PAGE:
We Are Not All Right

Across the country, protests are happening that scream of our not-all-rightness. We are not all right, the children are not all right. It makes me think of this story about the Masai warriors in Africa: And How Are the Children.

Among the most accomplished and fabled tribes of Africa, no tribe was considered to have warriors more fearsome or more intelligent than the mighty Masai. It is perhaps surprising, then, to learn the traditional greeting that passed between Masai warriors: “Kasserian Ingera,” one would always say to another. It means, “And how are the children?”

It is still the traditional greeting among the Masai, acknowledging the high value that the Masai always place on their children’s well-being. Even warriors with no children of their own would always give the traditional answer, “All the children are well.” Meaning, of course, that peace and safety prevail, that the priorities of protecting the young, the powerless, are in place. That Masai society has not forgotten its reason for being, its proper functions and responsibilities. “All the children are well” means that life is good. It means that the daily struggles for existence do not preclude proper caring for their young.

I’m having some personal challenges – problems with my dental work, my electric trike broke down and may not be fixable, my finances are shaky, we’re in the middle of a pandemic, and life seems a bit overwhelming at times. But that’s a small drop in the bucket of what’s happening around me. Feels like the whole country’s going up in flames.

Many people I know and love are on the streets protesting, and I support that. We are reaping the harvest we’ve sowed with systemic racism and our refusal to change the systems of oppression. I hope that we’re going to find a way to recover that leads to substantive change. I don’t see the path from here exactly, but I’m not surprised this is happening. As the Liberal Redneck says, it’s surprising that it hasn’t happened more often.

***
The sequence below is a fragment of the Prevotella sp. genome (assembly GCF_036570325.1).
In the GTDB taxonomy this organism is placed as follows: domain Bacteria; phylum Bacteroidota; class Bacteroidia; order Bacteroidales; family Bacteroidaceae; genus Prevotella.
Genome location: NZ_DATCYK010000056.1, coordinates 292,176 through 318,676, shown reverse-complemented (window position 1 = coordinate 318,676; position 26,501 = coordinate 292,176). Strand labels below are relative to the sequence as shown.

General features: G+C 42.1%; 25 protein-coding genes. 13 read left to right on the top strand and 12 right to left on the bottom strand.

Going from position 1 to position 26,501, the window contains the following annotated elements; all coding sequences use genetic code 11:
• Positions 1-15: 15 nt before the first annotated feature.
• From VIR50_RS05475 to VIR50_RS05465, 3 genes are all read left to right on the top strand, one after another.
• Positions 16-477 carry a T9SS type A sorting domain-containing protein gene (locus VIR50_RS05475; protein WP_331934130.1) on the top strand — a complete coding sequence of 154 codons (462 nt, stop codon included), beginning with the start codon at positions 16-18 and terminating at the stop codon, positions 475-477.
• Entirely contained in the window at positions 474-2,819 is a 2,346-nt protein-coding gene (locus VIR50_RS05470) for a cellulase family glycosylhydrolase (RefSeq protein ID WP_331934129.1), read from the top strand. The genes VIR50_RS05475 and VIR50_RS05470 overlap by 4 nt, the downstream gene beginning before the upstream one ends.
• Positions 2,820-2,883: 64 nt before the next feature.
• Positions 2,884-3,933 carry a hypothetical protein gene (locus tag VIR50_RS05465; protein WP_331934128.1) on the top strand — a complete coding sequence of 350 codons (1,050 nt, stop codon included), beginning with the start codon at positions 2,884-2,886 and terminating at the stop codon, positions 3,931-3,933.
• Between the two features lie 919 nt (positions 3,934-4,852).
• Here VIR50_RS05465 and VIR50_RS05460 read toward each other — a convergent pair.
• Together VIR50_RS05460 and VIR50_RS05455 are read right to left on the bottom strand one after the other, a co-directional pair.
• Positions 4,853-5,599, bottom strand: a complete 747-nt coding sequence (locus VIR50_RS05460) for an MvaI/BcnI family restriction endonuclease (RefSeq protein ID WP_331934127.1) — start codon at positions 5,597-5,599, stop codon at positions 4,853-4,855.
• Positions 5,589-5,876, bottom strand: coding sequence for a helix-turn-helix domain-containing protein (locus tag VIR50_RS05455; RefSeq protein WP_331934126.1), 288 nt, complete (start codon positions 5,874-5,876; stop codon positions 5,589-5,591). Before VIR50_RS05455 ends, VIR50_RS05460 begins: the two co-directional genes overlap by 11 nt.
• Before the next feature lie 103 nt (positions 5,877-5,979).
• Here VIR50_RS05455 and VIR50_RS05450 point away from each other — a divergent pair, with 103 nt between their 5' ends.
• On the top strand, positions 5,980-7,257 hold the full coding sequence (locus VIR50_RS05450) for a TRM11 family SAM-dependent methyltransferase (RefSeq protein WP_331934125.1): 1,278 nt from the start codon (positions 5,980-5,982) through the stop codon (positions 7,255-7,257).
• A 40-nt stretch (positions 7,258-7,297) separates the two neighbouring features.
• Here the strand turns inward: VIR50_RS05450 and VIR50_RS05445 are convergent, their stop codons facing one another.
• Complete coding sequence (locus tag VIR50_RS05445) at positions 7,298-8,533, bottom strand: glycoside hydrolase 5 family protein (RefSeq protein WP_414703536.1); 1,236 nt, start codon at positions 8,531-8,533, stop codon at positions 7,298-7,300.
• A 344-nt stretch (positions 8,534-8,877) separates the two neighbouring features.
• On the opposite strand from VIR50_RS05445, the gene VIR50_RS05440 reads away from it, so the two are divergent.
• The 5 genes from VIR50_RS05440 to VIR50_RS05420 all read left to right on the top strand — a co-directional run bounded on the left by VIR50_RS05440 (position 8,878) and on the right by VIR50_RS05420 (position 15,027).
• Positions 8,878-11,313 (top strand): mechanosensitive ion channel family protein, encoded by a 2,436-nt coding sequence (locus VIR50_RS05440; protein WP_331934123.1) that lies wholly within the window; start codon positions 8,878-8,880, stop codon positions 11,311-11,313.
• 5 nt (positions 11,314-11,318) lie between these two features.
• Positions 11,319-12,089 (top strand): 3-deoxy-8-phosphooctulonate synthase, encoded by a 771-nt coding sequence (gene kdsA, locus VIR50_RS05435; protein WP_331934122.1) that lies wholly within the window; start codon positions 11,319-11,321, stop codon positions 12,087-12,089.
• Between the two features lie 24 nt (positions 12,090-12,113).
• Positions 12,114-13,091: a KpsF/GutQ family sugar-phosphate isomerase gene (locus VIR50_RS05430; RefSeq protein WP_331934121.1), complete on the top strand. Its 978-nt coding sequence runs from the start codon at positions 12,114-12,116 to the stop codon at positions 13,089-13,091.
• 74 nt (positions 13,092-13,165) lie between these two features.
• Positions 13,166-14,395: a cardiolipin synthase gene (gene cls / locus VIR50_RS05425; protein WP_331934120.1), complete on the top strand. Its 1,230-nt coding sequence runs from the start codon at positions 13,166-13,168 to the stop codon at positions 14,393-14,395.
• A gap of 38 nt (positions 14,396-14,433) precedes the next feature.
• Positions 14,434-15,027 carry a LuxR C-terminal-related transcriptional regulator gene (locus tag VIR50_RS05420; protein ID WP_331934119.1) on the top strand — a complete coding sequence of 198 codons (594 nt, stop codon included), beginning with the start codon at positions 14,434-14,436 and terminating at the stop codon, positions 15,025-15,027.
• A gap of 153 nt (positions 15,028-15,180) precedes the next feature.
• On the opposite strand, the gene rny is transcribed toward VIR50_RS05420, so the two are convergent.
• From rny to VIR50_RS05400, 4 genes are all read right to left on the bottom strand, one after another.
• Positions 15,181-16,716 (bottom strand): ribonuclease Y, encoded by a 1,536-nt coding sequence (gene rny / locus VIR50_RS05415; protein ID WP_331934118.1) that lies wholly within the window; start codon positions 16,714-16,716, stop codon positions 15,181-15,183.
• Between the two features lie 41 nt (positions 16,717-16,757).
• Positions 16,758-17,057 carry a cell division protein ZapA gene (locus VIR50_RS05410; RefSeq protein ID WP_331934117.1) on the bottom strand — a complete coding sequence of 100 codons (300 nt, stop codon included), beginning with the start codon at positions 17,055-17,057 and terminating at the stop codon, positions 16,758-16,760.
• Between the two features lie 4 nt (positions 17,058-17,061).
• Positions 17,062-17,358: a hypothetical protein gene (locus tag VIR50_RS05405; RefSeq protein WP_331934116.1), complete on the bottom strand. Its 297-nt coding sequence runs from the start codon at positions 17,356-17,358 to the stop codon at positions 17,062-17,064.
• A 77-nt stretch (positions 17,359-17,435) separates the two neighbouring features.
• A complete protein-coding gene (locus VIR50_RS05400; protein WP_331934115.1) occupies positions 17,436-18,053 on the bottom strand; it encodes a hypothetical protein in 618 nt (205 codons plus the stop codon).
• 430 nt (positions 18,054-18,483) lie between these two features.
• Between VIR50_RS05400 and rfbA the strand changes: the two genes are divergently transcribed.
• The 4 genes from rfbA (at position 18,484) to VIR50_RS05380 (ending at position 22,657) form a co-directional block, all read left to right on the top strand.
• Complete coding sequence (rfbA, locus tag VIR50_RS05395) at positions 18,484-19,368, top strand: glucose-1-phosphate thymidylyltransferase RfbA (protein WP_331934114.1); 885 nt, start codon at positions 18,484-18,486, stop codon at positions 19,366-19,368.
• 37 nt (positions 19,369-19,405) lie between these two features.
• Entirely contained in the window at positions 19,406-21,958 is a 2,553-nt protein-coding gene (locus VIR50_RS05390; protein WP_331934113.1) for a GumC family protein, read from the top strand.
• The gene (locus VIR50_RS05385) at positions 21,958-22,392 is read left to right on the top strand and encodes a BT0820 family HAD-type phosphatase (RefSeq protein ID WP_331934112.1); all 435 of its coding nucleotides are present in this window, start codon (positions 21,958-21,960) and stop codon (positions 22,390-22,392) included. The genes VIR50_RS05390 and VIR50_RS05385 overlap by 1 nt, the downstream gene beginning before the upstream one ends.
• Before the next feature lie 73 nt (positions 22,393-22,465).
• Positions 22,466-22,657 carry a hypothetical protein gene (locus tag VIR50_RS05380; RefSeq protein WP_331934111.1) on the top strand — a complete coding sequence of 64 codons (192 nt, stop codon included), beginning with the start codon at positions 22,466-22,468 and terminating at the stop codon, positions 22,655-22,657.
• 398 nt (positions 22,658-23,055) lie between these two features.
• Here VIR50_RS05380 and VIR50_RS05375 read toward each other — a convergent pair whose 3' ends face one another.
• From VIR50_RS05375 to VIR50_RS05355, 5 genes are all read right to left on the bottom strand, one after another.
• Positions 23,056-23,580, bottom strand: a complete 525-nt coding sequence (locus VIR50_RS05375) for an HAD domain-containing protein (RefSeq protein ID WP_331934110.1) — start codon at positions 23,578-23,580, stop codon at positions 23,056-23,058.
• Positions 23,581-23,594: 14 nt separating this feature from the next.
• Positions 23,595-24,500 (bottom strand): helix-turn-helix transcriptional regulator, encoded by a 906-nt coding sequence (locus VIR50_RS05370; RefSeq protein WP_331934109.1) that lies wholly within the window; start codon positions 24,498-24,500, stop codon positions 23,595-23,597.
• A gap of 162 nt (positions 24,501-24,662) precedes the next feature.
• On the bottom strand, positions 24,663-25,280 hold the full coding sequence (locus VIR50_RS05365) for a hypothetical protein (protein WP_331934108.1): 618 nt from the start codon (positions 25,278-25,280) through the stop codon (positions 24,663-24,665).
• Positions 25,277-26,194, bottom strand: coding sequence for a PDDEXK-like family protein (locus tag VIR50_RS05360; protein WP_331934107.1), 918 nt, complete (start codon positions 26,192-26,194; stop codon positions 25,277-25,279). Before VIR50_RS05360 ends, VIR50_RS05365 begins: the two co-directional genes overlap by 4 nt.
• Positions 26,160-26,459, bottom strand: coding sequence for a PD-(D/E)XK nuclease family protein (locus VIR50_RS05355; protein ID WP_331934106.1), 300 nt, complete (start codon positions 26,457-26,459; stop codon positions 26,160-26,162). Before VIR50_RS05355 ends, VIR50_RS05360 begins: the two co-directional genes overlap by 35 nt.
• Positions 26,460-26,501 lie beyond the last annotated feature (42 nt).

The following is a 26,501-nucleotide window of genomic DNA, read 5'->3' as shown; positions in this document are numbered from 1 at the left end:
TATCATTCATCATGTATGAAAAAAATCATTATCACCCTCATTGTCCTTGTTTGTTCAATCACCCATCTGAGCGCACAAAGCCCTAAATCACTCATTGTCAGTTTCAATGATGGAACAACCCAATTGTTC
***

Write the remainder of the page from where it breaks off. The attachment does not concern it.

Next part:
I spent the last two nights watching live streaming of the protests, particularly in the city where I used to live. I spent hours yesterday reading and listening to different analyses of what is happening, posting some on social media, moderating comments on what I’d posted. Of course, that’s a rabbit hole, there is not a lot of point in me watching, or posting for that matter.

At the same time, I’m not sorry I spent that time deep in it. Not looking, turning away from it, is not the way to go either. But today it’s time to pull back. So I’m grounding myself, re-centering here, as I often do.

In all the commentary and analysis I read yesterday, the one that stands out for me is Trevor Noah talking about his perspective on what’s happening. I’m going to post it here – if you can’t access it, you can find it on Youtube. It’s the one entitled George Floyd and The Dominos of Racial Injustice.

Ok. Time to move into my day. I may be around more often again, I forget how good it is for me to be here. Thanks. 💜

6 thoughts on “We Are Not All Right

  1. Hi Olivia,

    I can’t believe what happened. So sad and there is no doubt it shouldn’t have happened. I am amazed at the protests that have occurred not only in the US but globally. There have even been protests here today.

    I’m sorry you are having some personal challenges. Hang in there my friend.


    Liked by 1 person

    • There has been an amazing response, hasn’t there? It’s painful to watch, but hopefully it will lead to some kind of change. Thanks for the support, dear Roz. Got my dental stuff straightened out, so that’s huge. 💜


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